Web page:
“Deaf U”

Premiere date: The docuseries debuts Friday on Netflix.

The premise: This coming-of-age documentary follows a tight-knit group of deaf students at Gallaudet University, a private college for the deaf and hard of hearing in Washington, D.C.

As the group of friends navigate the high, lows, and hookups of college life together, their stories offer an unexpected and unfiltered look inside the deaf community. The first season consists of eight, 20-minute episodes.

Highs: What’s it like to be deaf? That’s exactly the question “Deaf U” examines at one of the most complicated times of anyone’s life — during college.

The documentary follows a diverse group of seven unique college students. Rodney is a big-time flirt and a Gallaudet football player. Girls are wary of him because he has a reputation as a ladies man. Cheyenna is a social media influencer who despite being immensely popular doesn’t feel like she fits in.

Renate is a social activist unafraid to speak her mind and share her emotions. Tessa is part of Gallaudet’s “elites” who come from a long line of nonhearing families. Dalton is a laid-back football player who likes hanging out at the local craft brewery. And Daequan is the friendly and easygoing member of the group. He can get along with anyone, but his troublesome childhood prevents him from truly opening up to people.

At first glance, these young adults seem like just another group of college kids, and in so many ways they are. They struggle with all of the same things that hearing people do in their early twenties.

An uncertain career path, relationship drama, being the subject of campus rumors and gossip, dealing with childhood trauma, crippling self-doubt, undeserved overconfidence, more relationship drama and managing parents’ expectations are just a few of the challenges these students face.

While many of their problems are easy to relate to, the students in “Deaf U” are part of something that most viewers have probably never experienced — deaf culture — and it is fascinating.

There’s a hierarchy within the disability based on your level of hearing impairment. Those who are completely deaf and who come from nonhearing families consider themselves to be different from those who have lesser degrees of hearing loss.

Deaf individuals also communicate much differently than you’d expect. American Sign Language is used by everyone, but signing is not a word-for-word translation. Each person in “Deaf U” signs slightly differently and after awhile you start recognizing each person’s individual voice. ASL requires a lot of body language, which makes it incredibly expressive.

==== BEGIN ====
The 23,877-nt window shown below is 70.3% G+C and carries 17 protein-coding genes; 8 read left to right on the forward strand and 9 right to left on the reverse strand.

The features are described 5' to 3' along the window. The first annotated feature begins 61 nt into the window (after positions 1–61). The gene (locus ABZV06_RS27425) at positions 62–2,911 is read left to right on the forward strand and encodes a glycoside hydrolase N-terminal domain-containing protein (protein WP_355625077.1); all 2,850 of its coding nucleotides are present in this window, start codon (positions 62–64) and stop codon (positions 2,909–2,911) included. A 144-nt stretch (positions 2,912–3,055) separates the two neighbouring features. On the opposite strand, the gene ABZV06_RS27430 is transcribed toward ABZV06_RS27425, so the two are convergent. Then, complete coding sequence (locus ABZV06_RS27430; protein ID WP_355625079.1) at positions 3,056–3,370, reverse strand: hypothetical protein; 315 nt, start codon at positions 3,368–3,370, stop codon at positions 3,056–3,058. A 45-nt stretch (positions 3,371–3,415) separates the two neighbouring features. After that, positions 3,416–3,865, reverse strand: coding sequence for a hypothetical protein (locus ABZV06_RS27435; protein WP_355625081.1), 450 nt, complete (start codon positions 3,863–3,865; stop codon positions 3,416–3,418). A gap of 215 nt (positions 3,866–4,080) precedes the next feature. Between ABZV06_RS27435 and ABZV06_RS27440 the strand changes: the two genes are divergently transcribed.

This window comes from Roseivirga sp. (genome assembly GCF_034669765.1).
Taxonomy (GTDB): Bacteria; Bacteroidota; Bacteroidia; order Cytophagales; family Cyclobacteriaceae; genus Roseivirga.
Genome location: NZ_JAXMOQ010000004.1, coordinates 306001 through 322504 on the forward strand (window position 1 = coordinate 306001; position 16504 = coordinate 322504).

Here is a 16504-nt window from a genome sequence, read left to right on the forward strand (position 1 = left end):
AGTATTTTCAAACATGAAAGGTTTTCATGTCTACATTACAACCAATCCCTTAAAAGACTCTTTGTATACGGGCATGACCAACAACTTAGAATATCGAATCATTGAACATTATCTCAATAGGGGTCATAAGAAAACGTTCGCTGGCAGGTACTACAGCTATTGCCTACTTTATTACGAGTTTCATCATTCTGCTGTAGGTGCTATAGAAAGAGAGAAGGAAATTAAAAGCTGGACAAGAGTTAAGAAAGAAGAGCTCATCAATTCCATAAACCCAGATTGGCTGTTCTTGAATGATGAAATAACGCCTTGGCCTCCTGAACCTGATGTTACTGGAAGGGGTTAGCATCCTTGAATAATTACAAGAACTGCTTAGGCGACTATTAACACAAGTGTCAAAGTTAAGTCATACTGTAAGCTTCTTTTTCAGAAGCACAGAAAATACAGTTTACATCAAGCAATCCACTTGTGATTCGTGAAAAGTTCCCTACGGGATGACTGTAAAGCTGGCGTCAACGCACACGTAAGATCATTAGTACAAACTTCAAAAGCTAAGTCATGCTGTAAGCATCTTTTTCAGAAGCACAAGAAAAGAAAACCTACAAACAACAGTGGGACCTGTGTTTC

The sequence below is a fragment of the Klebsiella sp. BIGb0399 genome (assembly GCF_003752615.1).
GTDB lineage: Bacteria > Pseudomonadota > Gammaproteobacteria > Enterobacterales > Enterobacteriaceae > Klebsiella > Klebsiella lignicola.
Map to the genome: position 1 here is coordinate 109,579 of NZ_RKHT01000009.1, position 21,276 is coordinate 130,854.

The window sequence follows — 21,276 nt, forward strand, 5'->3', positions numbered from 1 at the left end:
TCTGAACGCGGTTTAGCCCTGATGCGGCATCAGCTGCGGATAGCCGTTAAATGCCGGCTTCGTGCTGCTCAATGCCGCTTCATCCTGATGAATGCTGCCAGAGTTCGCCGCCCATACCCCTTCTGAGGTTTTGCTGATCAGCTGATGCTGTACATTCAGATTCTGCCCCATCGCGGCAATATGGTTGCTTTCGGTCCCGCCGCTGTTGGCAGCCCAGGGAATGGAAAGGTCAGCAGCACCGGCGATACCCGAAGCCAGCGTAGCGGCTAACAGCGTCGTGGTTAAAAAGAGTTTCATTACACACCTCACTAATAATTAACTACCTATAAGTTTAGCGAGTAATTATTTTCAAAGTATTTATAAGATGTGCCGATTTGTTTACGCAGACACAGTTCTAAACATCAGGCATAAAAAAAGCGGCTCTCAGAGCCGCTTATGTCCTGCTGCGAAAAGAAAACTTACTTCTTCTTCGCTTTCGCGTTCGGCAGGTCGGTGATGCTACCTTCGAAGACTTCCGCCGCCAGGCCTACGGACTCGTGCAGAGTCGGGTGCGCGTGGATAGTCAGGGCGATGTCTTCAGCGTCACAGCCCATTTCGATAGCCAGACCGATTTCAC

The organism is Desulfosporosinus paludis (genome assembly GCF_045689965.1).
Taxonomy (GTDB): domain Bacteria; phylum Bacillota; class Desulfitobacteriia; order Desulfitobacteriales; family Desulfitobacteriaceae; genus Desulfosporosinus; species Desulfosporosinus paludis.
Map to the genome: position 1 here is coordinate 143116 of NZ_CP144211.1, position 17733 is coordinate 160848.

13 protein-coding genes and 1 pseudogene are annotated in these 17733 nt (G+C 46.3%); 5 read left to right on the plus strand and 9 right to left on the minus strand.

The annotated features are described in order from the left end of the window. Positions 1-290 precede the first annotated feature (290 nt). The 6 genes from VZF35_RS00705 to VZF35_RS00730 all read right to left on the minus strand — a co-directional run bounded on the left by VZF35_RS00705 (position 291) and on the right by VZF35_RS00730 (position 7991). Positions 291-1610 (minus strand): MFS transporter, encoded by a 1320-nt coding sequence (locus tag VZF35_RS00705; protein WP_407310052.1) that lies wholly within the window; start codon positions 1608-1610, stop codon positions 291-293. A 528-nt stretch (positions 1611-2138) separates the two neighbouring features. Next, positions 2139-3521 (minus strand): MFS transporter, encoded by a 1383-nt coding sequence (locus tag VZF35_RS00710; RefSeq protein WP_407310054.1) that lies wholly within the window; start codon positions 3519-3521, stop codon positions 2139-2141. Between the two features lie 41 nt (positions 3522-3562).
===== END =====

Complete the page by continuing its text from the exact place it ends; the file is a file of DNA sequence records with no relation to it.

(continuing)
It also leads to direct communication. A topic that a hearing person could likely dance around verbally doesn’t happen on this show. The students at this school get straight to the point.

One of the most interesting things about the culture at Gallaudet is that the students don’t have a lot of filters. At school the students are in a bubble of sorts, in a world that’s unique to them.

That level of comfort leads to some frank and honest conversations on a myriad topics. The level of authenticity you’ll see in these young men and women is somewhat startling but also incredibly refreshing.

Lows: The first season of “Deaf U” consists of brief, 20-minute episodes. After gobbling through six of these bite-sized appetizers I was hungry for the main course. Twenty-minute episodes just don’t do this series justice; it needs to be longer because the stories of each person are so layered. There’s a sentence I’d never thought I’d write about a TV show.

Grade: (A): During a Television Critics Association panel for the show in August, cast member Daequan Taylor was asked what he hoped viewers would take away from the show. “That we’re just like normal people,” Taylor replied. “But I guess in a way we have a unique difference. We do the same things that everyone does every day.”

This series certainly demonstrates how typical, yet special this community is. The lives of the students in “Deaf U” make for compelling and thought-provoking television.

Gazette TV critic Terry Terrones is a member of the Television Critics Association and the Critics Choice Association. You can follow him on Twitter at @terryterrones.

Terry is a journalist for The Gazette. He's a graduate of the University of Denver, loves the Denver Broncos, and is a member of the Television Critics Association and Critics Choice Association.

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